By Chinwendu Obienyi

Latest data obtained from the Central Bank of Nigeria (CBN) has revealed that Nigeria spent about $3.07 billion towards servicing external debt.

This represents a 38 per cent increase, higher than the $2.22 billion spent in the corresponding period of 2022, thus highlighting a persistent strain on Nigeria’s foreign exchange resources.

External debt is that part of the total debt in a country that is owed to offshore creditors.

The debtors can be the government, corporations or private households. The debt includes money owed to private commercial banks, other governments, or international financial institutions.

According to data from the apex bank which covered January – October 2023, out of the $6.11 billion in total outflows made during the period, a substantial amount of $3.07 billion was directed towards servicing external debt.

This figure represents a hefty slice of the nation’s financial resources and indicates a significant increase from the previous year.

A monthly breakdown of the debt service payments reveals a fluctuating, yet consistently high expenditure pattern. For example, the CBN paid $112.35 million on external debt servicing in January; $288.54 million in February; $400.47 million in March; $92.85 million for April; $221.05 million in May; $54.36 million for June; $641.69 million in July; $309.96 million in August; $439.06 million in September and $509.73 million in October.

These figures collectively account for the $3.07 billion spent on foreign debt service.

This financial strain, experts note, is further compounded by Nigeria’s ongoing challenge of offsetting a $7 billion forex exchange backlog.

The CBN, while stating that almost $2 billion made in payments as regards FX backlogs, stressed recently that it was doing everything within its power to clear outstanding requests for FX, including from companies who want to repatriate their profits.

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However, the backlogs remain significant following the Minister of Finance, Wale Edun’s comment during a recent interview with Bloomberg in which he stated that the backlog was in the region of about $5 billion.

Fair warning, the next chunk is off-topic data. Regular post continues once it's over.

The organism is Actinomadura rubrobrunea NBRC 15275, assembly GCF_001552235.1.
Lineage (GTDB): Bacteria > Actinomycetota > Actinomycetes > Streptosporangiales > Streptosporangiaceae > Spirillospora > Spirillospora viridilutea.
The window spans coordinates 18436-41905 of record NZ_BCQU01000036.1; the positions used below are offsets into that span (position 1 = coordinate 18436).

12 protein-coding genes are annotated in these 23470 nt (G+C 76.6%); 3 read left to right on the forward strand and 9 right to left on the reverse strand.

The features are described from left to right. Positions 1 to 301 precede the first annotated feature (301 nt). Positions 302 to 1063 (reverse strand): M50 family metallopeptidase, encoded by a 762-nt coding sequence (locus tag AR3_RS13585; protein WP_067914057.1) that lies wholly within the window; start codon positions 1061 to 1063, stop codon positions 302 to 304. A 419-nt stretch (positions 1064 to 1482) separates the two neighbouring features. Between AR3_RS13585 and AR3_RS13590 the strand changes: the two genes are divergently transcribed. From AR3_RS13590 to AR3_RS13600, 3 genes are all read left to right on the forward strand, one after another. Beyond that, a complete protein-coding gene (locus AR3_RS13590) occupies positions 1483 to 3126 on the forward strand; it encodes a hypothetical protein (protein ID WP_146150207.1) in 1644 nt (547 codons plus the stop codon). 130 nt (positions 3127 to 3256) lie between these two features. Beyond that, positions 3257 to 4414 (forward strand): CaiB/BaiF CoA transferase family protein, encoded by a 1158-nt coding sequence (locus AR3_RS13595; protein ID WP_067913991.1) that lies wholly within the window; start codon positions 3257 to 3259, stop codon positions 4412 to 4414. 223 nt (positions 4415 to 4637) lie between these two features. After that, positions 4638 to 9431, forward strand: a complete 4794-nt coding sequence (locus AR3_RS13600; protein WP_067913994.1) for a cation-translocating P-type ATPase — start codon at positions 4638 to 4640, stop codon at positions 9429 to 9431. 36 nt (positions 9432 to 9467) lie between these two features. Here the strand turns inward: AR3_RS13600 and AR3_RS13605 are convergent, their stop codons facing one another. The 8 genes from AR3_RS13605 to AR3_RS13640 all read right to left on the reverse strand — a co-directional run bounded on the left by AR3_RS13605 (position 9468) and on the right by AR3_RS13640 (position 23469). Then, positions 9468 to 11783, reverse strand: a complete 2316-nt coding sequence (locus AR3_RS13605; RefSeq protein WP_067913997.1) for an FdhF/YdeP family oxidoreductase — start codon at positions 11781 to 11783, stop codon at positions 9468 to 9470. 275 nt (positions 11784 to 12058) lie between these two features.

This slow progress in clearing the backlog adds another complexity to Nigeria’s external debt scenario.

Nigeria spent about 277.64 per cent of its revenue servicing its external debt in the third quarter of 2023, according to the latest data from the Debt Management Office (DMO).

The DMO noted that external debt decreased due to the redemption of a $500 million Eurobond and payment of $413.859 million as the first principal repayment of the $3.4 billion loan obtained from the International Monetary Fund (IMF) in 2020 during COVID-19.

There have been concerns over the country’s rising debt costs over the years. In its 2022 Debt Sustainability Analysis Report, the DMO warned the projected government’s debt service-to-revenue ratio of 73.5 per cent for 2023 was high and a threat to debt sustainability.

It also noted that the government’s current revenue profile could not support higher levels of borrowing.

Daily Sun had earlier reported that the CBN’s lending to the government through its W&M surged by 2,700 per cent in 7 years, leading to concerns from economists who emphasized the need for immediate and coordinated actions to prevent a potential financial crisis.

Recently, the World Bank expressed deep concern over the escalating debt service costs that are burdening developing countries worldwide.

Indermit Gill, the World Bank’s Chief Economist, and Senior Vice President, emphasized the gravity of the situation, highlighting the potential for a widespread financial crisis if immediate and coordinated actions were not taken.

According to Gill, the combination of record-level debt and soaring interest rates has set many developing nations on a precarious path, one that could lead to economic distress and tough decisions regarding the allocation of resources.

Also, President Bola Tinubu recently said the country could not continue to service its debt with 90 per cent of its revenue. He noted that the country was headed for destruction if that continued.